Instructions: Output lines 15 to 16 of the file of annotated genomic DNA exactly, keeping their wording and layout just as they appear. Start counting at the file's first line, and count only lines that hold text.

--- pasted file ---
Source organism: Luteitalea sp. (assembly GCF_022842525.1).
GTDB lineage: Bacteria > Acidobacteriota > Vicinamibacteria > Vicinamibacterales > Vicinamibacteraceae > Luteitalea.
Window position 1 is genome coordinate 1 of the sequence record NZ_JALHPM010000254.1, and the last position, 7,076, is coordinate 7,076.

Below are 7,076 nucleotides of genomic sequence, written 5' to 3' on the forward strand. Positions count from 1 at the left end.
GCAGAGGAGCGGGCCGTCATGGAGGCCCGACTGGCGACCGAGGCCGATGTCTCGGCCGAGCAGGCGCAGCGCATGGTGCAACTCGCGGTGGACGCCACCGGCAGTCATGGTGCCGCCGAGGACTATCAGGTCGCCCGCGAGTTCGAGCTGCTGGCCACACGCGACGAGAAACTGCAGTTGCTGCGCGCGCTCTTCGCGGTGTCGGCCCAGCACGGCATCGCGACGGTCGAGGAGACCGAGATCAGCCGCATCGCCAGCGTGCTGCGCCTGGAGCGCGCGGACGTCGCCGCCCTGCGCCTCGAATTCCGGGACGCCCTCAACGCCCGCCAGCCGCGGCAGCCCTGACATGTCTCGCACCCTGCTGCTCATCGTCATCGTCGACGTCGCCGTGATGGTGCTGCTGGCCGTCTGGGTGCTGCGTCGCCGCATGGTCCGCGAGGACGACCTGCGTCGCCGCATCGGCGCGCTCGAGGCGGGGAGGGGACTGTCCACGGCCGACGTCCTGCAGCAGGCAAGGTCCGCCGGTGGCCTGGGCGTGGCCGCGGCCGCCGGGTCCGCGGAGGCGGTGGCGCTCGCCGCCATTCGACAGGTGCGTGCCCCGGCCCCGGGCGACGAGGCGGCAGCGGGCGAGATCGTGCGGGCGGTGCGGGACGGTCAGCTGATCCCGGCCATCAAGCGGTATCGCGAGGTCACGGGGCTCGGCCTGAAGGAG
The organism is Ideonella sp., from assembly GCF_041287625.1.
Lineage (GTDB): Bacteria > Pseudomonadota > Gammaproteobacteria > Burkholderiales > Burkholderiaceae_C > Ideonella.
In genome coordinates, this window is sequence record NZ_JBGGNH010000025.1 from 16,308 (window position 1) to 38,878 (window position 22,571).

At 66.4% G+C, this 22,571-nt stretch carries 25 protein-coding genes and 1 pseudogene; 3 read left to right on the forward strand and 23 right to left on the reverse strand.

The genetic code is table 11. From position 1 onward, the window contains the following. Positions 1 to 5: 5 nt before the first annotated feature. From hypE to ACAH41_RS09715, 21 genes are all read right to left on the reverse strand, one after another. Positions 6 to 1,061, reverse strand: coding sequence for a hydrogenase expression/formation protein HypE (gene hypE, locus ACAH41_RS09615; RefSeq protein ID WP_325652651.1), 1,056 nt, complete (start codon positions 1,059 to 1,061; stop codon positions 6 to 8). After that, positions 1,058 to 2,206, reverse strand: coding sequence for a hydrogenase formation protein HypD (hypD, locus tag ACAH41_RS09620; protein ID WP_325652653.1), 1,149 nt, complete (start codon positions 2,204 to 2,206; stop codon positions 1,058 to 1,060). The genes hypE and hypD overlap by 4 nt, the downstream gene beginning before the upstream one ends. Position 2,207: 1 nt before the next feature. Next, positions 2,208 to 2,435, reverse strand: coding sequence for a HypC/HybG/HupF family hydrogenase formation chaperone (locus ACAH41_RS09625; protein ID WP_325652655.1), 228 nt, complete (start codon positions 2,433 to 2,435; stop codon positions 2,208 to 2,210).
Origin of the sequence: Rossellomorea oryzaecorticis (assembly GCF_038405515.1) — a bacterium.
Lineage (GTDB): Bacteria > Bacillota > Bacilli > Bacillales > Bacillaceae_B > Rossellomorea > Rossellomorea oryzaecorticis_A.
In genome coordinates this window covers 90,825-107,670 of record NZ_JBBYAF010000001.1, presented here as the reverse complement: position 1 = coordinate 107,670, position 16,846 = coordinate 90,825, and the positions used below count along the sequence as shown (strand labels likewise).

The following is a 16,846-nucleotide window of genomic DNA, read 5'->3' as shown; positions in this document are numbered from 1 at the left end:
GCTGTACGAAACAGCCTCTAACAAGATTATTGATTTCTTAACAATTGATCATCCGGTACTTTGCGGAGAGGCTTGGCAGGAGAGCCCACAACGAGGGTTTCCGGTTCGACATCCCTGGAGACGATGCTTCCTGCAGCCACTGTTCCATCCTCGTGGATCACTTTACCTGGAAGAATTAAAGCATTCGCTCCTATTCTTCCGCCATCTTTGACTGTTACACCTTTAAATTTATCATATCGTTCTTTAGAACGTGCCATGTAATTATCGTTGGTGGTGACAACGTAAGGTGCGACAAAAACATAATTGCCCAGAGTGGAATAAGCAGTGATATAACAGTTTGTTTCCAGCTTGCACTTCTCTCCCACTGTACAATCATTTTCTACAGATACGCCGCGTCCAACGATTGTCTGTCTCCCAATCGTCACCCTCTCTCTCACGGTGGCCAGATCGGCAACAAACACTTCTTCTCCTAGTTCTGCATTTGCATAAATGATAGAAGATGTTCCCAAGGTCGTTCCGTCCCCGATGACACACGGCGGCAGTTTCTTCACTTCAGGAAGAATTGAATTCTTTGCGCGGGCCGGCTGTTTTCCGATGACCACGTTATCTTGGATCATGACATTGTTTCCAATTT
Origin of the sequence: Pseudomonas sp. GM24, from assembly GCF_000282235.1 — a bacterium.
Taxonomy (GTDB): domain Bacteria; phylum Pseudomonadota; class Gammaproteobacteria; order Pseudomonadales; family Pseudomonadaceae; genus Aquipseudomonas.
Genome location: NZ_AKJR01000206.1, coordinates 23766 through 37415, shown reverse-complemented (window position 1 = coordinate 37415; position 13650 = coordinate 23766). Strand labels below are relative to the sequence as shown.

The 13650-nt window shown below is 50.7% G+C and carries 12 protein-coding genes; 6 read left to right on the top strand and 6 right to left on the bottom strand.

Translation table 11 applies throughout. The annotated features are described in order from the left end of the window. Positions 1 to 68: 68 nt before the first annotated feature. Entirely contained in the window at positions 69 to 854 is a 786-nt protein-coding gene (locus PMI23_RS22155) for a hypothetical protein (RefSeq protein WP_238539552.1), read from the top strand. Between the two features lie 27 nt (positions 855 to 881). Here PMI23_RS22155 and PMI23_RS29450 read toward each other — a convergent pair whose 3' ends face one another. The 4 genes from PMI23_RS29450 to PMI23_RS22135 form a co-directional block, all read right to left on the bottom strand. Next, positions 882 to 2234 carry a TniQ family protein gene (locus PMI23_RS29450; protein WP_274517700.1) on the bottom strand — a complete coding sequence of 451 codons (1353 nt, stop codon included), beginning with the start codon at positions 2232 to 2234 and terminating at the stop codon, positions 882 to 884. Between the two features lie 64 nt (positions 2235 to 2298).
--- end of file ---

GCTGTACGAAACAGCCTCTAACAAGATTATTGATTTCTTAACAATTGATCATCCGGTACTTTGCGGAGAGGCTTGGCAGGAGAGCCCACAACGAGGGTTTCCGGTTCGACATCCCTGGAGACGATGCTTCCTGCAGCCACTGTTCCATCCTCGTGGATCACTTTACCTGGAAGAATTAAAGCATTCGCTCCTATTCTTCCGCCATCTTTGACTGTTACACCTTTAAATTTATCATATCGTTCTTTAGAACGTGCCATGTAATTATCGTTGGTGGTGACAACGTAAGGTGCGACAAAAACATAATTGCCCAGAGTGGAATAAGCAGTGATATAACAGTTTGTTTCCAGCTTGCACTTCTCTCCCACTGTACAATCATTTTCTACAGATACGCCGCGTCCAACGATTGTCTGTCTCCCAATCGTCACCCTCTCTCTCACGGTGGCCAGATCGGCAACAAACACTTCTTCTCCTAGTTCTGCATTTGCATAAATGATAGAAGATGTTCCCAAGGTCGTTCCGTCCCCGATGACACACGGCGGCAGTTTCTTCACTTCAGGAAGAATTGAATTCTTTGCGCGGGCCGGCTGTTTTCCGATGACCACGTTATCTTGGATCATGACATTGTTTCCAATTT
Origin of the sequence: Pseudomonas sp. GM24, from assembly GCF_000282235.1 — a bacterium.